BEIJING — All around Liu Huizhen’s makeshift house, clusters of men lurked and smoked on a recent day, suspiciously eyeing passersby. Dozens of uniformed police waited in reserve, ready in case of trouble, while a thuggish man stood in the middle of the road with arms defiantly folded, preventing cars from passing.
Liu, a 45-year-old farmer’s wife, appears to have the Communist Party worried, here in the village of Gaodiansan on the outskirts of Beijing.
She wants to exercise her constitutional right to stand in local elections due to be held in the capital on Nov. 15, and about a dozen supporters had arrived to help her begin her campaign. They were to be blocked by a decisive show of force.
“Some people think I am a troublemaker,” she said. “They think this is the government’s decision and I won’t win in the end. But I am not afraid. I have the right to participate in this election. I didn’t do anything illegal.”
Between August and December, China is holding staggered local elections across the country — an exercise in “grass-roots democracy” on a daunting scale. The Communist Party says “all power in China belongs to the people,” and this is the people’s every-five-year chance to express their wishes through the ballot box.
Yet reading China’s closely controlled state media, you would barely know the elections were happening, with news confined to brief announcements of voting days in different counties and assurances that officials are ready. It is as far removed as one can imagine from the hoopla of the U.S. presidential race.
“Voters aren’t enthusiastic, and it would be useless for state media to publicize it,” said Fang Ning, an expert on political reforms at the China Academy of Social Sciences in Beijing.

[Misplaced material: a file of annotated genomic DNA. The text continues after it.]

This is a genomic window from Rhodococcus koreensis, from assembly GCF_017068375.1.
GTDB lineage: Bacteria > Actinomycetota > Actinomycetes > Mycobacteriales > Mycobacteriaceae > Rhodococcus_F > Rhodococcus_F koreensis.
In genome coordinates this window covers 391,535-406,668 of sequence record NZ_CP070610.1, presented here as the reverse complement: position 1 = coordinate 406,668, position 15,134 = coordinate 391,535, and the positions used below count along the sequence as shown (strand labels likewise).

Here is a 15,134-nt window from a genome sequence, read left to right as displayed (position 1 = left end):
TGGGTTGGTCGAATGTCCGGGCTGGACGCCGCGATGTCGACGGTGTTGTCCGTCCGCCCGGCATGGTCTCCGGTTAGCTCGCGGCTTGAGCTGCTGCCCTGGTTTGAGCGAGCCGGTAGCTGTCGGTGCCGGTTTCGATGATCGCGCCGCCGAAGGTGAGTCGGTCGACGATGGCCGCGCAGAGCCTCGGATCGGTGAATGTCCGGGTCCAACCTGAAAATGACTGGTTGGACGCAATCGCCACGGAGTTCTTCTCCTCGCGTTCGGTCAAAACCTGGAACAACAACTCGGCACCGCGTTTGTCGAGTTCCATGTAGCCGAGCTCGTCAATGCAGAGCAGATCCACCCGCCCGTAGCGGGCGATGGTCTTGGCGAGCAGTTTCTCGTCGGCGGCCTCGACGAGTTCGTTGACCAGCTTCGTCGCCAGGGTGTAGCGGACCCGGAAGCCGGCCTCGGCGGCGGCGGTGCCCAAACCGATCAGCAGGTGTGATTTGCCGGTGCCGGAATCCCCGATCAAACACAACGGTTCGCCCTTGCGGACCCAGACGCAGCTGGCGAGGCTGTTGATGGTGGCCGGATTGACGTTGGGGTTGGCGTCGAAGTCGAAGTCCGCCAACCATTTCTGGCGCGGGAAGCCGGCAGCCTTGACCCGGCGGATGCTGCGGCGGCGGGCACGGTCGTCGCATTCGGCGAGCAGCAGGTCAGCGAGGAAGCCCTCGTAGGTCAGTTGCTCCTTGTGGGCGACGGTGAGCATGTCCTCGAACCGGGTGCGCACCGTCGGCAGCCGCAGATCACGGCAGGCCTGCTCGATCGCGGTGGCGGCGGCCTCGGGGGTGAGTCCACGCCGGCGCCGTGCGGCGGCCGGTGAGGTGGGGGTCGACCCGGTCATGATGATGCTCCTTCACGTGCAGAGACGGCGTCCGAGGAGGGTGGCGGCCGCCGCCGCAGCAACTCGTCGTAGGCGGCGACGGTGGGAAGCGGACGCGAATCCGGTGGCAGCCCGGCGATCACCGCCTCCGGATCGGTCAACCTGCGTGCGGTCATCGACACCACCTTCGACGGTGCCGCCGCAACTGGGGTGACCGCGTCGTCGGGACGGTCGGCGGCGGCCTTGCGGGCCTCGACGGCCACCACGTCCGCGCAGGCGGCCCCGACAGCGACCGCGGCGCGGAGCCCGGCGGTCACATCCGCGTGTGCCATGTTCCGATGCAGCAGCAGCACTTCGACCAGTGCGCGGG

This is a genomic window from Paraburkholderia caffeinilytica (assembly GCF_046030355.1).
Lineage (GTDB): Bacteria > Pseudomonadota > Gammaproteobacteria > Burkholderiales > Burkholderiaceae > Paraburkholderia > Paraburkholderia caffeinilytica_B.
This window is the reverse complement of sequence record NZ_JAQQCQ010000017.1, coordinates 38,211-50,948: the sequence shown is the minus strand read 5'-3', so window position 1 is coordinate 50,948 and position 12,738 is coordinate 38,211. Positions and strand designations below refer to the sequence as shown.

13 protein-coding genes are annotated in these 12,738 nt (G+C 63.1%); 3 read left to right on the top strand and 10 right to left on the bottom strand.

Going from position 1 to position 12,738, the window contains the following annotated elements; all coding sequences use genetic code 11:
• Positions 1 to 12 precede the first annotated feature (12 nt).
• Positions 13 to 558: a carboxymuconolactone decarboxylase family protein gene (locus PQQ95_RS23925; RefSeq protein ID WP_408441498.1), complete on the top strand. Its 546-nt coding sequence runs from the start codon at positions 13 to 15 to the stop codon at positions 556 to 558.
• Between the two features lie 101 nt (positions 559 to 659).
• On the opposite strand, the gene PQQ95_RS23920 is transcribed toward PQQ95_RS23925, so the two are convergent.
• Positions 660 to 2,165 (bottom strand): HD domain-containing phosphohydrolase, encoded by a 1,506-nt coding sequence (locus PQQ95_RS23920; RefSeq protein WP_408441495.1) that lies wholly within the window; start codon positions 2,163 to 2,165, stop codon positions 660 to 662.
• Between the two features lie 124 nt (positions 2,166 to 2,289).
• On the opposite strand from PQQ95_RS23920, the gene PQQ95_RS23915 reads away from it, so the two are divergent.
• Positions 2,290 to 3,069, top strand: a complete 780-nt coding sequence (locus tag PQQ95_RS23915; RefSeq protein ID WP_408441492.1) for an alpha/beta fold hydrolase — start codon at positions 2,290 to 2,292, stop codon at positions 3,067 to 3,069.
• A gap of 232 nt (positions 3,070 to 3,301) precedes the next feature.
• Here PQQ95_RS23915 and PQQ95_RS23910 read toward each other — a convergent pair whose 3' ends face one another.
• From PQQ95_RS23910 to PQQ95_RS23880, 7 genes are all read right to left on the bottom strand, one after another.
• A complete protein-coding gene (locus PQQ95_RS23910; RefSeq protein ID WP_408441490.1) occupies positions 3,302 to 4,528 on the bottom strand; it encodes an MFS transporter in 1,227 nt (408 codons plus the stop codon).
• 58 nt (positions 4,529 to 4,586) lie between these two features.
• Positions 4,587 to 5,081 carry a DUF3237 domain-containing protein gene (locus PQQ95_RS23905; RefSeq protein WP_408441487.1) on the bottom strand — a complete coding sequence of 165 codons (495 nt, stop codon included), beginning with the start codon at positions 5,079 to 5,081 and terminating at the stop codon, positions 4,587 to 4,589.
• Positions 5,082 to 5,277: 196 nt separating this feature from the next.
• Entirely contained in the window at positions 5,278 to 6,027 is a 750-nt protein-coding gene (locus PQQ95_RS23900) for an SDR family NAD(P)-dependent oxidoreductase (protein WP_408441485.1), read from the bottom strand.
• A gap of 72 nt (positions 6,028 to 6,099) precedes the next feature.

About 2.5 million seats are up for grabs at the district, county and village levels for seats in local “People’s Congresses.” Almost all the candidates will be Communist Party members, but a few people have put forward their names to stand as independents.
Anyone without a criminal record is theoretically allowed to stand at the local level. In practice, independent candidates face police harassment and intimidation. Most will simply be blocked from running.
The Communist Party says the People’s Congress system stands at the heart of the “people’s democratic dictatorship.” Liu and hundreds of other people are experiencing the hard way what that really means.
On this day, she was kept under house arrest for most of the morning, allowed out briefly to meet her friends before being sent home again. The previous day, she slipped away from the two men who have been tailing her to meet reporters from The Washington Post.
The roots of her candidacy, she explained, lay in the bulldozing of her house in 2014 to make way for a commercial real estate development, and the eight months she subsequently spent in jail for protesting.
“I suffered a lot when I was protesting because I did not understand the law,” she said. “But now I learned some basic laws, and I want to help other people not to make the same mistakes I made.”
Liu is one of 58 independent candidates in Beijing who have joined together to declare their intentions publicly. Most are what are known in China as “petitioners,” people who have suffered injustice at the hands of the state and spend much of their lives seeking redress.